What is the first thought that comes to your mind when you hear Banaras? It must be ‘Banarasi saris’! These saris are not just famous in India alone, they have gained overseas fan following as well! (thanks to the rising NRI community and Bollywood Movies).
Banarasi saris are a must have every Indian womans’ wardrobe! In fact an Indian bride’s wedding collection is incomplete without these royal drapes of silk! If you want present a woven a timeless gift, you have no better options that a beautiful Banarasi Sari done up in gold and silk!
These saris owe their popularity to the Mughal era which saw some very talented Muslim craftsmen bringing this intricate art of weaving and designing to India. This was the time when sari weaving art was on a rise and Persian motifs were being used with the Indian traditional attire.
There is a whole cottage industry around Banaras also known as Varanasi for sari weaving. One can find many traditional motif artists and design experts who are into this family business since many generations. The silk for Banarasi saree unlike china silk is quite expensive and comes especially from South India, mostly Bangalore.
Reeling: The process of tying the yarn into a bundle is called Reeling. The silk threads are mounted on a reeling machine and the warp (taana) is rolled on a shuttle (dharki) and the weft is first mounted on a charkha and then rolled on a bobbin.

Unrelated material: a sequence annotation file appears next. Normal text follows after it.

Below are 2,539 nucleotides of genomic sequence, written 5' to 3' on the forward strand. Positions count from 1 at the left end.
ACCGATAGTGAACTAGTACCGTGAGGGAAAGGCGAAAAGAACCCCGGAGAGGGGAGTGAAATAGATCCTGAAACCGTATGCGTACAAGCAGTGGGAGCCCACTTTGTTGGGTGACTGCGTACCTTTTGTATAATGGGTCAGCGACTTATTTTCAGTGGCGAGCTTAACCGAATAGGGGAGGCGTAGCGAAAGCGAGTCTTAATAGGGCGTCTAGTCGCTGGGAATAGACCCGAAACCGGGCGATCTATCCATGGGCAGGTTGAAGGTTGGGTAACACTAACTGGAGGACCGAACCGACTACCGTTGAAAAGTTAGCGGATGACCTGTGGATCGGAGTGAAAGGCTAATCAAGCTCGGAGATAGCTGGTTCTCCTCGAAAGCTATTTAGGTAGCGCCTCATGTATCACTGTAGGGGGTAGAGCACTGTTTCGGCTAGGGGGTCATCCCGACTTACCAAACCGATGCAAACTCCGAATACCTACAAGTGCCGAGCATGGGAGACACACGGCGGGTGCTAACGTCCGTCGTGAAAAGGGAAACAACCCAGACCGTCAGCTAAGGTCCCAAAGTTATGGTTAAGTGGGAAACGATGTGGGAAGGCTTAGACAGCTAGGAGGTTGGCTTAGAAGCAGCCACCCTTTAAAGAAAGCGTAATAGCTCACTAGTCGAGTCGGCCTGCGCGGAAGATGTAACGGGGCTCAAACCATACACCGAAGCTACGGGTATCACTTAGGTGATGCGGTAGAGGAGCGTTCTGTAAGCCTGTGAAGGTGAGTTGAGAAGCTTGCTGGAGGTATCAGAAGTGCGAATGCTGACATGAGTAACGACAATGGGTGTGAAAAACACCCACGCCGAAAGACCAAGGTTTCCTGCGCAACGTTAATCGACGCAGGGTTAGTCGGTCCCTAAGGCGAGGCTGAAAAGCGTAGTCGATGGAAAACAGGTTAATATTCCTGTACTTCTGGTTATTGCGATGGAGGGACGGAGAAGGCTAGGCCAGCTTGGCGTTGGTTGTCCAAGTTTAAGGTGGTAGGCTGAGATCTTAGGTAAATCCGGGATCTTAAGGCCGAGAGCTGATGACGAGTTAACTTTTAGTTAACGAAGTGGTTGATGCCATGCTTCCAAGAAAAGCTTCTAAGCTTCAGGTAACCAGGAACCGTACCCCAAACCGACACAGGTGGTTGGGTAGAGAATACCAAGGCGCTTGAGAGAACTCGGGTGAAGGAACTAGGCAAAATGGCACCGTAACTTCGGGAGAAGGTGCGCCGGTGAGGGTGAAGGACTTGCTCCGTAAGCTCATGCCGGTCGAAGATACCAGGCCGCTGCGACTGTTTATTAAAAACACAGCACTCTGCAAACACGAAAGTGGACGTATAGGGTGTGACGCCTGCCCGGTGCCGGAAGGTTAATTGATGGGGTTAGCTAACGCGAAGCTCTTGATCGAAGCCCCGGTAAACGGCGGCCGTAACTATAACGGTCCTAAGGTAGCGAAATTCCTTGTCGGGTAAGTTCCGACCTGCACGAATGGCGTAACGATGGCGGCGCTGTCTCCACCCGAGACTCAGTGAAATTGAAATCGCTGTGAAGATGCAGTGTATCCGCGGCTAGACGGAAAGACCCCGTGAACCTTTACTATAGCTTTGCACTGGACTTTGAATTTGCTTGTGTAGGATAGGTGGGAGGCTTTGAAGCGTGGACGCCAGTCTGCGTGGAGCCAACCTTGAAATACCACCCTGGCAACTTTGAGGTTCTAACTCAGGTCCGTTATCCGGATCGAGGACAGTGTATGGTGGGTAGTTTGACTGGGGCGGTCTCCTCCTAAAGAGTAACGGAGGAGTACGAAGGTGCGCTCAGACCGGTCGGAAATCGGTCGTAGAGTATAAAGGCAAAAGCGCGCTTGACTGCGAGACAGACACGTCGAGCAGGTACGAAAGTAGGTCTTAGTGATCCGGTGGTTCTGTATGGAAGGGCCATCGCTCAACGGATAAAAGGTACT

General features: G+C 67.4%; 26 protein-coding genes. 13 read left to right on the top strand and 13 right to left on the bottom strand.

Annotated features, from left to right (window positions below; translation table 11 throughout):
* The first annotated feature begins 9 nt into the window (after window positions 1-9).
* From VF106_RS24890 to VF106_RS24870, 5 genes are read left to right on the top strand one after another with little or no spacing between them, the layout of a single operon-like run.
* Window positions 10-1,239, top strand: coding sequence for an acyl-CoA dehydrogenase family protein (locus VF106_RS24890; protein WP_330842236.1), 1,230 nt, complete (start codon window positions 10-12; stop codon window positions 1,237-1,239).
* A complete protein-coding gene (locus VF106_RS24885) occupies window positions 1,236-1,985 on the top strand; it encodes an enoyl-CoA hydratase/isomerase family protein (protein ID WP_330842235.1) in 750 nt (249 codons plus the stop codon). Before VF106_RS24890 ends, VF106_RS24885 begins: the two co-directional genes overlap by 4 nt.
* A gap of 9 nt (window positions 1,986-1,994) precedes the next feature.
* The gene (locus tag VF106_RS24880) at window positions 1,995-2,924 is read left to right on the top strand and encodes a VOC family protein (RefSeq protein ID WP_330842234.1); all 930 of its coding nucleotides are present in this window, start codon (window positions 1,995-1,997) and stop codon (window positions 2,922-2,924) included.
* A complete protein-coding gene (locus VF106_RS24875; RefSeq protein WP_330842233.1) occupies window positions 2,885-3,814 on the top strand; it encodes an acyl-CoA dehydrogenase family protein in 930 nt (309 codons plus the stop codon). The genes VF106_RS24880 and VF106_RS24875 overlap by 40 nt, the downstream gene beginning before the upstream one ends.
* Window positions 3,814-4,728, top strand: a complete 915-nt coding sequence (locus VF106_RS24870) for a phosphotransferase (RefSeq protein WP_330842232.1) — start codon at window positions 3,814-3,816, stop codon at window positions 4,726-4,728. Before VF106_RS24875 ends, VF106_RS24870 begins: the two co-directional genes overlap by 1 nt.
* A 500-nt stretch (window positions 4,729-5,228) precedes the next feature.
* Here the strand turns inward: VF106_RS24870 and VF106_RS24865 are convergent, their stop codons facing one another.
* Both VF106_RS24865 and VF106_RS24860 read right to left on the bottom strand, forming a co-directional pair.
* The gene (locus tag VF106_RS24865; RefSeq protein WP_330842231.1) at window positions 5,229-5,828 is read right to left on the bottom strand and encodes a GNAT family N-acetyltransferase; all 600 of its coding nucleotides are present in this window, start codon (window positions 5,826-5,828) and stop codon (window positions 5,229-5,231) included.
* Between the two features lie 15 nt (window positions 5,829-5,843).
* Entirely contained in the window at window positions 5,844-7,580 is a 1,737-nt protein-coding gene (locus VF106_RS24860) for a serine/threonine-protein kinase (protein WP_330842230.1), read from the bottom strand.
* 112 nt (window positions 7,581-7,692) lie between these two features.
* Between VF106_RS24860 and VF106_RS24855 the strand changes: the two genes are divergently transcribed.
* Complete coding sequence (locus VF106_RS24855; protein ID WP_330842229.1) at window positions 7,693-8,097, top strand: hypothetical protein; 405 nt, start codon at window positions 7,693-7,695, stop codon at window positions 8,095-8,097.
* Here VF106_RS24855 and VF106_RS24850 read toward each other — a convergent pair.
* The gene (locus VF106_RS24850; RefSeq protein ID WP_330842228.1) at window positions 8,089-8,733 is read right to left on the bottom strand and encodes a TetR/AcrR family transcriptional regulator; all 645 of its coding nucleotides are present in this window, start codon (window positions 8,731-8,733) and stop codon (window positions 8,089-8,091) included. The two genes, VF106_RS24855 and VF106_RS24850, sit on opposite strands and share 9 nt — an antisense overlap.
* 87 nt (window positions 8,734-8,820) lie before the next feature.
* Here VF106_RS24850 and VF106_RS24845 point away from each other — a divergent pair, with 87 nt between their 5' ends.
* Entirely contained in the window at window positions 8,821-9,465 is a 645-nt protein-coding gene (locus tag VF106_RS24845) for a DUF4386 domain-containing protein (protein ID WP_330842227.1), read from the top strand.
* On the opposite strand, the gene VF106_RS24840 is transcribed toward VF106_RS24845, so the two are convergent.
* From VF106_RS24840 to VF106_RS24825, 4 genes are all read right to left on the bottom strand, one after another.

Dyeing: After the reeling process is over, the silk yarns are dyed in the desired colour using hand dyeing.
Designing and graphing: The design of a banarasi saree is make by experienced sketch artists who first conceptualise and draw the design. The design is then translated on to a large graph paper by the graphing artist or the nakshaband. Designs cards for the jacquard loom are then made according to the design on the graph. They are made by making small holes in cardboard through which the yarn will eventually be adjusted on the loom.
Weaving and finishing: Once the cards are ready, they are arranged on the handloom. This is a complicated procedure and must be done with a lot of care. The handloom is now ready and the talented weavers on Banarasi now weave their magic on fabric. Once the saree has been woven loose threads are cut and the saree is finished. If it is a cutwork Banarasi saree then fine cutwork may be required by highly skilled people – who are normally the women in the weaving families.
A normal Benarasi saree involves 5600 thread wires with 45 inch width. It can take any where between 1 week to 1 year for a Banarasi sari to get completed depending upon the design and pattern!